Community wants to know what blew up at Makua Valley

Community wants to know what blew up at Makua Valley
Published: Apr. 7, 2015 at 10:17 PM HST|Updated: Apr. 7, 2015 at 10:30 PM HST
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HONOLULU (HawaiiNewsNow) - The Army has begun an investigation into the explosion at Makua Military Reservation Monday that injured two landscape workers, one critically.

The blast left a landscaping employee critically injured and another with minor injuries after the explosion at Makua Valley around 1:45 p.m. Monday while the men were cutting grass with hand-held grass trimmers about 2/3 of a mile in the valley.

"It's very disturbing," said State Sen. Maile Shimabukuro, who represents Waianae and chairs the Senate Hawaiian Affairs Committee.

"We don't know exactly where this happened yet, and so that needs to be immediately disclosed to the public so that we know where these unexploded ordnance may be and where the risk is," Shimabukuro said.

Dennis Drake, the public affairs director for the U.S. Army Garrison Hawaii, said the garrison is working with the Army Combat Readiness Safety Center to conduct the investigation.

Drake said the two landscapers, who work for contractor NuGate Group LLC, were "conducting routine vegetation maintenance as part of the Army's environmental requirements to train in the valley."

Drake said the Army does not know what type of explosive blew up Monday, causing the injuries.

Nanakuli resident De Mont Conner, who's visited Makua Valley numerous times, wants answers from the Army.

"If the average everyday person can be weedwacking off the side of the road and get blown up, what about us?" Conner said.

Conner said the investigation must answer key questions: "What kind of ordnance it was, where did it come from? Who built it? Why did it get here? How long has it been here? Because they have records."

The Army has not conducted live-fire exercises at Makua since 2004, but holds maneuvers using blanks, drones and convoy training. The valley is full of numerous unexploded ordnances – from bullets to bombs -- because the military spent decades live-fire training there.

"It's obviously very regrettable that there's an accident and it's just a reminder that we've all got more work to do to make Makua safe for the Army and for cultural access, " said lawyer David Henkin of of the environmental law organization Earthjustice. Henkin has battled the Army in court to protect 100 significant Hawaiian cultural sites in Makua Valley from live-fire military training.

Henkin said his clients, members of the group Malama Makua, have been denied access to the valley for the last year, after the Army stopped cutting grass leading to cultural sites.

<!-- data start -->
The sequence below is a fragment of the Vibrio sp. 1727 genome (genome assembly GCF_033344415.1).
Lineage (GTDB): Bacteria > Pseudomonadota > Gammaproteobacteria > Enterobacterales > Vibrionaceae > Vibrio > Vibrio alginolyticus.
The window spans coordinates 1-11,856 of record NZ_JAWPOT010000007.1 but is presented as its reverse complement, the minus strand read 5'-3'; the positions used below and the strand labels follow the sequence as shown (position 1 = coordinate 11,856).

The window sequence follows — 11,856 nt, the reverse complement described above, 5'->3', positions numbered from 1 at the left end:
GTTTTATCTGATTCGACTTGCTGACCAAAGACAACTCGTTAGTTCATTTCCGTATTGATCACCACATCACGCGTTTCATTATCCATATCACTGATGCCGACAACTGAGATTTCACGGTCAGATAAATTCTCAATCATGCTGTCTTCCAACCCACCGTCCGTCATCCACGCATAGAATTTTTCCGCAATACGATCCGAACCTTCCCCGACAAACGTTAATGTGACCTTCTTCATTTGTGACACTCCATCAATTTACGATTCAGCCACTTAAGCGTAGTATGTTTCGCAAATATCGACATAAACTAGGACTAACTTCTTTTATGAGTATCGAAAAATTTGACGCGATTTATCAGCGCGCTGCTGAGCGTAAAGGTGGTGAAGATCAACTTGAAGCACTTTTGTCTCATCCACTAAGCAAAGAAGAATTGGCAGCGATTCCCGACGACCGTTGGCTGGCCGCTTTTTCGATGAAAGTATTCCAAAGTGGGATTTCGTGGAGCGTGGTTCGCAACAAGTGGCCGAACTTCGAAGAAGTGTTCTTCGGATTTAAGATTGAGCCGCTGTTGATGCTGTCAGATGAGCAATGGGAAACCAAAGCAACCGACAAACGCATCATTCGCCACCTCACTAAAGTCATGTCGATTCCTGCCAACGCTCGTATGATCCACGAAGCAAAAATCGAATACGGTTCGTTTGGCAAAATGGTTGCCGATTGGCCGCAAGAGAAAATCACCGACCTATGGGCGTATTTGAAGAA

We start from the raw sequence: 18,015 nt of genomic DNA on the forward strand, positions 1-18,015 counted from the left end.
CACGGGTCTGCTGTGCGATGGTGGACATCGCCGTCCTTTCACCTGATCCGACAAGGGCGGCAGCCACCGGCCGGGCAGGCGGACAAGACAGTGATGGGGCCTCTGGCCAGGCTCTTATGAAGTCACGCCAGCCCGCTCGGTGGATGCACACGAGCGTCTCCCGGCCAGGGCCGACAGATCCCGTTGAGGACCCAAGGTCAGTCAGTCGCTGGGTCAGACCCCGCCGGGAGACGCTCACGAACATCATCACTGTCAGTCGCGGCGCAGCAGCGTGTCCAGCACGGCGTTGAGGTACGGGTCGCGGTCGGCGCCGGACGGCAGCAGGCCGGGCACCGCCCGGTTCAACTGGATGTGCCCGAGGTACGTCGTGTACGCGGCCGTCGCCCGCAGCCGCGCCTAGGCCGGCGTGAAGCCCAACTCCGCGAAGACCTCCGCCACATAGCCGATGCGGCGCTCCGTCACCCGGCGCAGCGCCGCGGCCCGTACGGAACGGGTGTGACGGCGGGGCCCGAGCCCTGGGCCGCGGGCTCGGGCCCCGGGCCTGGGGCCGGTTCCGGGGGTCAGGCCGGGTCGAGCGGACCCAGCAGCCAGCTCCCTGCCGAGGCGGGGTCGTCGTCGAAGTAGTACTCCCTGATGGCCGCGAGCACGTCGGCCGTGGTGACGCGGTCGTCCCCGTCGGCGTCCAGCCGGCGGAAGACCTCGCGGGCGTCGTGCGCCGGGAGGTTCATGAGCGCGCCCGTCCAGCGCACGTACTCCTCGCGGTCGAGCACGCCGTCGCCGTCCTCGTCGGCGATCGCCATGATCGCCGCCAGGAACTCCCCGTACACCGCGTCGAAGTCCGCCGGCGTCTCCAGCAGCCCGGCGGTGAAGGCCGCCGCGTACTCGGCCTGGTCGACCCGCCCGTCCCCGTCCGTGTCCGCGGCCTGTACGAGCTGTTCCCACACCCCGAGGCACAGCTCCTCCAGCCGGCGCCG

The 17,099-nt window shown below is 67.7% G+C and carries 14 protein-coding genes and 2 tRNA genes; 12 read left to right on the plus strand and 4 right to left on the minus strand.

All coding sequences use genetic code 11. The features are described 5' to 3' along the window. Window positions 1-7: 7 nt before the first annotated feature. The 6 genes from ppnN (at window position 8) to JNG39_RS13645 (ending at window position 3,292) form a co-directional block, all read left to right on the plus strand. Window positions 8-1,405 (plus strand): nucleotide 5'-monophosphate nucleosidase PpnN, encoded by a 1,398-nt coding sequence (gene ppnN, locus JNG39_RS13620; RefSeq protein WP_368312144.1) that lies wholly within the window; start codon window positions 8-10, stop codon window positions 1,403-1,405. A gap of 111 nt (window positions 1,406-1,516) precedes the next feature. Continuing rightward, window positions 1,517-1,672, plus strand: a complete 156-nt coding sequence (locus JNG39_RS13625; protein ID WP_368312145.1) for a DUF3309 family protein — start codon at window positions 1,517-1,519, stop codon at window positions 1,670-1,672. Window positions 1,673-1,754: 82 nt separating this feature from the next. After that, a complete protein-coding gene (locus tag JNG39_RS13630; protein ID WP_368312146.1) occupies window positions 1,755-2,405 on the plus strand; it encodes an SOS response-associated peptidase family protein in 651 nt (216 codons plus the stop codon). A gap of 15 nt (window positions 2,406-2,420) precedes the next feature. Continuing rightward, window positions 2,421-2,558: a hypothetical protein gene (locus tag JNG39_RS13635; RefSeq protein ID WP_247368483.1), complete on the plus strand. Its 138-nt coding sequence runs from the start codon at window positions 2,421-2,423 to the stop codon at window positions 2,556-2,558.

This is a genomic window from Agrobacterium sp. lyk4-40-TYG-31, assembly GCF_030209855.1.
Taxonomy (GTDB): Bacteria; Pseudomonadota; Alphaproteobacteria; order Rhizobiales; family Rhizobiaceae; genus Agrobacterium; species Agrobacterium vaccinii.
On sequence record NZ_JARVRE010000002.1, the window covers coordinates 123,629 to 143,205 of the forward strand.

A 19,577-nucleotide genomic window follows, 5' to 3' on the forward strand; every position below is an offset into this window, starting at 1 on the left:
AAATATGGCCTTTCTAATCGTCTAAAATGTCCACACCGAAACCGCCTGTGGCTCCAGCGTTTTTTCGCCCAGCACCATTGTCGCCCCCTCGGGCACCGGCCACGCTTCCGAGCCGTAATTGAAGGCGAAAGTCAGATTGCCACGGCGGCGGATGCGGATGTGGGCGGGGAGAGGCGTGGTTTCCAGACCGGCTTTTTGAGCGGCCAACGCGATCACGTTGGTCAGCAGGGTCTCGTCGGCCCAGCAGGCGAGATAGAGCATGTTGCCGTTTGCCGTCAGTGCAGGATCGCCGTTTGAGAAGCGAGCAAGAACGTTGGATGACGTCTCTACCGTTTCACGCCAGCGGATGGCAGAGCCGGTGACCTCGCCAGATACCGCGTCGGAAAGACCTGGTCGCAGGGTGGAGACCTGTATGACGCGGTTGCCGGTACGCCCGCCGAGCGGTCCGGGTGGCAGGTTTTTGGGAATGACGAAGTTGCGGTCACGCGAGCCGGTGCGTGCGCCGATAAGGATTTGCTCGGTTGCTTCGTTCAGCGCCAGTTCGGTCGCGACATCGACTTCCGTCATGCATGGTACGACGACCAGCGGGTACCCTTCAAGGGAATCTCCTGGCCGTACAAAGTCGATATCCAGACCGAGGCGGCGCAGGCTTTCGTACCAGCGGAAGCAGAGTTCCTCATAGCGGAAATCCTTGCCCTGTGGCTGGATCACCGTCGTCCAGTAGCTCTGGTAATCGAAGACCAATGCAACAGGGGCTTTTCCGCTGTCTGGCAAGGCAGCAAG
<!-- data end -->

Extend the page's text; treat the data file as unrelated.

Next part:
"We are concerned that the Army is using the grass cutting issue as a pretext to deprive the community of court-ordered cultural access," Henkins said.

Henkin said the Army stopped cutting grass around cultural sites a year ago, claiming it was concerned about damaging cultural sites, even though there have been no reports of such problems in 13 years. The Army used to cut the grass around cultural sites twice a month, he said, with no problems.

Henkin said previously, when the Army allowed Hawaiian groups access to the valley, it would ask where they planned to go and would sweep the areas ahead of time.

"For the cultural access, they do send out explosive ordnance teams with metal detectors before every access to make sure that there are no hazards. So that access is and has always been very safe," Henkin said. He said an explosive ordnance expert would accompany the community groups into the valley as an additional safety measure.

Drake, the Army spokesman, said as part of the landscaping contract, the company's employees "are required to complete a range orientation safety briefing on-site and (unexploded ordnance) orientation training."

Henkin said the significant cultural features in Makua Valley include historic Hawaiian agricultural and housing sites, temples, shrines and petroglyphs on rocks.

During World War II, the military training in Makua Valley included aerial bombing and Navy ships shelling the valley from the ocean. In more recent years, the Army used live mortar rounds, anti-tank artillery and live machine-gun fire in the valley in training exercises.

"Makua is second only to Kahoolawe in terms of the concentration of unexploded ordnance," said Shimabukuro, the senator, referring to Kahoolawe, the island that the Navy bombed for decades until ceasing target practice there in 1990.

The federal government should fund ordnance cleanup in Makua, endowing money for the long-term, Shimabukuro said.

"It should be a perpetual source of funding because we really have to prevent other tragedies from happening," Shimabukuro said.

Henkin said the Army cleared ordnance going 1,000 yards back from the fence line at Makua years ago, to assure that cars on Farrington Highway and people at the beach across the highway would not be injured by an old bomb or mortar shell.

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